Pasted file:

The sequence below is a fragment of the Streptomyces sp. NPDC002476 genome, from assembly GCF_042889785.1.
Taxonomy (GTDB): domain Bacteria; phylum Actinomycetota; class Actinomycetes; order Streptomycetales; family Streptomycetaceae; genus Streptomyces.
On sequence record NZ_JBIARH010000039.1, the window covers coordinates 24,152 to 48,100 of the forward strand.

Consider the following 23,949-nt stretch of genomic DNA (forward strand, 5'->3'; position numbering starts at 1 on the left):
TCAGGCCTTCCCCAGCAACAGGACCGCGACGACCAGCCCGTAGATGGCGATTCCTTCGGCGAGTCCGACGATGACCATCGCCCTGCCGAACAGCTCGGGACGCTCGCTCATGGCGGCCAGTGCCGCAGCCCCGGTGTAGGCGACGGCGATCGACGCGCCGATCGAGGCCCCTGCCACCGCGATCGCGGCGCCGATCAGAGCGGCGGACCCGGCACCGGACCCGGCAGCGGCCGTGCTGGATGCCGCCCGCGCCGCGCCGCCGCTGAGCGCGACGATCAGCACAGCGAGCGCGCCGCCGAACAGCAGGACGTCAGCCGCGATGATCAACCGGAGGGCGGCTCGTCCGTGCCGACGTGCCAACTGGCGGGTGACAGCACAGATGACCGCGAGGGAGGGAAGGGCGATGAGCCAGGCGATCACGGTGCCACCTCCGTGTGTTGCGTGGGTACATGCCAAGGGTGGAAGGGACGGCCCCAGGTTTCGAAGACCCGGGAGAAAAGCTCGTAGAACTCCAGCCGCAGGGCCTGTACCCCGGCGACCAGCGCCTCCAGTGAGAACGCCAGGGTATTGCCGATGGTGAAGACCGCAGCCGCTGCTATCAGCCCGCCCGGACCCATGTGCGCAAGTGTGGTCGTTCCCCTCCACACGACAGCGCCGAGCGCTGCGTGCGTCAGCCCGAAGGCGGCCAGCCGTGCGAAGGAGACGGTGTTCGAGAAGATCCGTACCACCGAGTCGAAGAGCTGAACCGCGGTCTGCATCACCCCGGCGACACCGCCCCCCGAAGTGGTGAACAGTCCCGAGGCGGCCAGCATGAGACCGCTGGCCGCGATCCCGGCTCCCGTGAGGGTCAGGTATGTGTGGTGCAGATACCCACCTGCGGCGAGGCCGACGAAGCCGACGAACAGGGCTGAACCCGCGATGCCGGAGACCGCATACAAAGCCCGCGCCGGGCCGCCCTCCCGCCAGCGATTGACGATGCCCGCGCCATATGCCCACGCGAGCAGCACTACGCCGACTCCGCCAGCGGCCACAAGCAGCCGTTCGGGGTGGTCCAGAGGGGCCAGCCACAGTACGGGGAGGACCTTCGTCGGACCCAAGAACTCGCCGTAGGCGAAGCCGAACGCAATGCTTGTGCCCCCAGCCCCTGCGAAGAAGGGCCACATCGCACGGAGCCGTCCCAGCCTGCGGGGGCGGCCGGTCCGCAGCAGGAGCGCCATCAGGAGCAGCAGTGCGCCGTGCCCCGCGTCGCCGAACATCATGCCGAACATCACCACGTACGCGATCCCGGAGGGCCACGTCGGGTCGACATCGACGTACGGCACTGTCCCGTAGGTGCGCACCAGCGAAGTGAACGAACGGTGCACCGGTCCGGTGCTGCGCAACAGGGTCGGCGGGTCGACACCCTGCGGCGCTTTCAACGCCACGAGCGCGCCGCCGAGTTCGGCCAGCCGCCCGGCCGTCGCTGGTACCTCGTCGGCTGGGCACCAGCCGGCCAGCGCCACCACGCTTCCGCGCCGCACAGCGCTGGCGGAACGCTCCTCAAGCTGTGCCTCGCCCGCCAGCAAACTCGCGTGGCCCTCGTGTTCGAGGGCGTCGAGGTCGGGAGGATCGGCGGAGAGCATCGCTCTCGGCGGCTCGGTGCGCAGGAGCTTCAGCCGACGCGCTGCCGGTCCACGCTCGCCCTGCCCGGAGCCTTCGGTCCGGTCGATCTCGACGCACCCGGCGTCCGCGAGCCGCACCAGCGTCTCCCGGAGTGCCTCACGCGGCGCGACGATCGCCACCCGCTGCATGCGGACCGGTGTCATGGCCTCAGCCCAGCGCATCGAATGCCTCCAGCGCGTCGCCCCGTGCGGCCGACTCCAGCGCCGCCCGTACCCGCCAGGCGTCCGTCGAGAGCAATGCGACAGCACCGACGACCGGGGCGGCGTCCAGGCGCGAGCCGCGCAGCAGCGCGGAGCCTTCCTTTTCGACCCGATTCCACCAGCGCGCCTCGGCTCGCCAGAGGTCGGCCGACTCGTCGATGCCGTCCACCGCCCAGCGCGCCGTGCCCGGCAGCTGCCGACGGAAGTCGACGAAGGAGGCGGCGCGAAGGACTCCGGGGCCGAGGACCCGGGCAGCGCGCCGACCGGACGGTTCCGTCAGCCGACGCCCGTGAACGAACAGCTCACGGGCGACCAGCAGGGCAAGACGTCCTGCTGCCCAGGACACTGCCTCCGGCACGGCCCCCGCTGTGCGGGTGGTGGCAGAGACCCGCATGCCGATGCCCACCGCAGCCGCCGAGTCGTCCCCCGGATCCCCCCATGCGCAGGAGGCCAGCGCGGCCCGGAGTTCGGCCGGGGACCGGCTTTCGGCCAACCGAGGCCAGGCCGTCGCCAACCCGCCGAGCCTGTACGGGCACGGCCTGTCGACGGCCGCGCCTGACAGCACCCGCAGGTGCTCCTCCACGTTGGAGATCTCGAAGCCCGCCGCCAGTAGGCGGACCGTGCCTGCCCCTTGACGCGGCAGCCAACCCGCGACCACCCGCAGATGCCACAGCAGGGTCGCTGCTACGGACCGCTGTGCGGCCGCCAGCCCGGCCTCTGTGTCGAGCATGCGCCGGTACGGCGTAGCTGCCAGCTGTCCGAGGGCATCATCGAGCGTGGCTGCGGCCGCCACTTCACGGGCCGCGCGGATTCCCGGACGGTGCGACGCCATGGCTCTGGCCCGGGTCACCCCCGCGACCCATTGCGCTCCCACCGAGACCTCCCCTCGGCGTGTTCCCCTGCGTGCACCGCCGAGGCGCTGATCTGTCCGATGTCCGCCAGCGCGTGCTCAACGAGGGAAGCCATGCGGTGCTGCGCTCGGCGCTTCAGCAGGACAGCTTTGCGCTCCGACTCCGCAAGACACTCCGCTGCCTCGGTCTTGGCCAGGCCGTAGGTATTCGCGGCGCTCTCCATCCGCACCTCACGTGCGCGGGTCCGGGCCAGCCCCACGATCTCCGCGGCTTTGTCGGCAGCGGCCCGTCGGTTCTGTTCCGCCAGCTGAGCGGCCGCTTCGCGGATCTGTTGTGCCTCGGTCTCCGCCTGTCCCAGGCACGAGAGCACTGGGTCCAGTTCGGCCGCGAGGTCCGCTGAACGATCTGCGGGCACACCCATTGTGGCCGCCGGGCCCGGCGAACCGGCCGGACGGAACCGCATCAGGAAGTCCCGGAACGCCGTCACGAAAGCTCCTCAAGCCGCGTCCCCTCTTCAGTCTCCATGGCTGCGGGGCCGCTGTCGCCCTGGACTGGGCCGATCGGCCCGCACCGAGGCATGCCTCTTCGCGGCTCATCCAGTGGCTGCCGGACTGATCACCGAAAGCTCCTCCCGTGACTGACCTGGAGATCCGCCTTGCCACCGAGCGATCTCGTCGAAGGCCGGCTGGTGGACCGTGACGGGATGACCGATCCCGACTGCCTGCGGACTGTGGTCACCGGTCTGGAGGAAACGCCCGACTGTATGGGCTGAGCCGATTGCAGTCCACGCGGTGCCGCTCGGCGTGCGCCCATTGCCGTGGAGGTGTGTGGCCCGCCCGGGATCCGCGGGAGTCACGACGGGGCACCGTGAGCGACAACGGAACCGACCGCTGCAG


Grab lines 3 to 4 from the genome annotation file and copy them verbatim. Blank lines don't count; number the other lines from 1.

On sequence record NZ_JBIARH010000039.1, the window covers coordinates 24,152 to 48,100 of the forward strand.

Consider the following 23,949-nt stretch of genomic DNA (forward strand, 5'->3'; position numbering starts at 1 on the left):